Eocene-Oligocene succession at Kiyikoy (Midye) on the Black Sea coast in Thrace

Okay A. , Simmons M. D. , Özcan E. , Starkie S., Bidgood M. D. , Kylander-Clark A.

TURKISH JOURNAL OF EARTH SCIENCES, vol.29, no.1, pp.139-153, 2020 (Journal Indexed in SCI) identifier identifier

  • Publication Type: Article / Article
  • Volume: 29 Issue: 1
  • Publication Date: 2020
  • Doi Number: 10.3906/yer-1907-5
  • Page Numbers: pp.139-153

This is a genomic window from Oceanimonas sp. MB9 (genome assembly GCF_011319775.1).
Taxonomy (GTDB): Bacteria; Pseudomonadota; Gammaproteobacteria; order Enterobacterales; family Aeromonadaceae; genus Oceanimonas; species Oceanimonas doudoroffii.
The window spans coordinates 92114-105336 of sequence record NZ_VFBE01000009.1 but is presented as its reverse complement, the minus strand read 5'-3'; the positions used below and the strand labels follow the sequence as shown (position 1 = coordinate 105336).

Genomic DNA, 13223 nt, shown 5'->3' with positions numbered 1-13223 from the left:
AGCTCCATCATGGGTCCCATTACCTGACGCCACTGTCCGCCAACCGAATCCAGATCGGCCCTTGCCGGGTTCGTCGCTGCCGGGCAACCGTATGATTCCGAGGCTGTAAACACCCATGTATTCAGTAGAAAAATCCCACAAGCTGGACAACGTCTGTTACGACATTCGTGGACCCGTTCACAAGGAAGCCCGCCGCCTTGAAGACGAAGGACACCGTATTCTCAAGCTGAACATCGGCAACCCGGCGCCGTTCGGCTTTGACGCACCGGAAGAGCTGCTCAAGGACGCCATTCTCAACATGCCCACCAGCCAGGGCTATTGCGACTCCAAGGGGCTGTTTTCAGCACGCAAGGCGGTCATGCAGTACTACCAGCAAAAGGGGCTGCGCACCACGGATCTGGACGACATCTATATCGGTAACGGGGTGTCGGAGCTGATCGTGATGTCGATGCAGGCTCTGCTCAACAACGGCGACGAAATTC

A belt of Upper Eocene-Lower Oligocene marine sedimentary rocks extends from Kiyikoy on the Black Sea coast to Pinarhisar in the Thrace Basin, suggesting a marine connection between the Black Sea and the Thrace Basin during this period. The Cenozoic succession of this marine corridor was studied in the vicinity of Kiyikoy along two measured stratigraphic sections. The sequence lies unconformably over metamorphic basement rocks and consists of similar to 75 m of bioclastic limestone and sandstone of the Sogucak Formation, overlain by similar to 40 m of limestone, marl, mudstone, sandstone, and acidic tuff, which are assigned to the newly defined Servez Formation. Larger benthic foraminifera indicate that the lower part of the succession is Late Eocene in age, and nannoplankton from the upper part of the succession suggest an Early Oligocene age; these age determinations are also supported by the Sr-isotope data. A U-Pb age from zircons from a tuff bed is 33.9 +/- 0.4 Ma, which falls on the Eocene-Oligocene boundary. The Kiyikoy Upper Eocene-Lower Oligocene sequence was deposited in shallow marine conditions below 50-m water depth. The depositional setting, as well as the relatively reduced thickness of the sequence, shows that any marine connection between the Black Sea and the Thrace Basin along the Kiyikoy-Pinarhisar corridor was not significant. The Late Eocene-Early Oligocene marine connection between the Black Sea and the Thrace Basin occurred along the Catalca gap southeast of Kiyikoy. In the Catalca gap the Upper Eocene-Lower Oligocene sequence is much thicker (350 m) and was deposited at much greater water depth.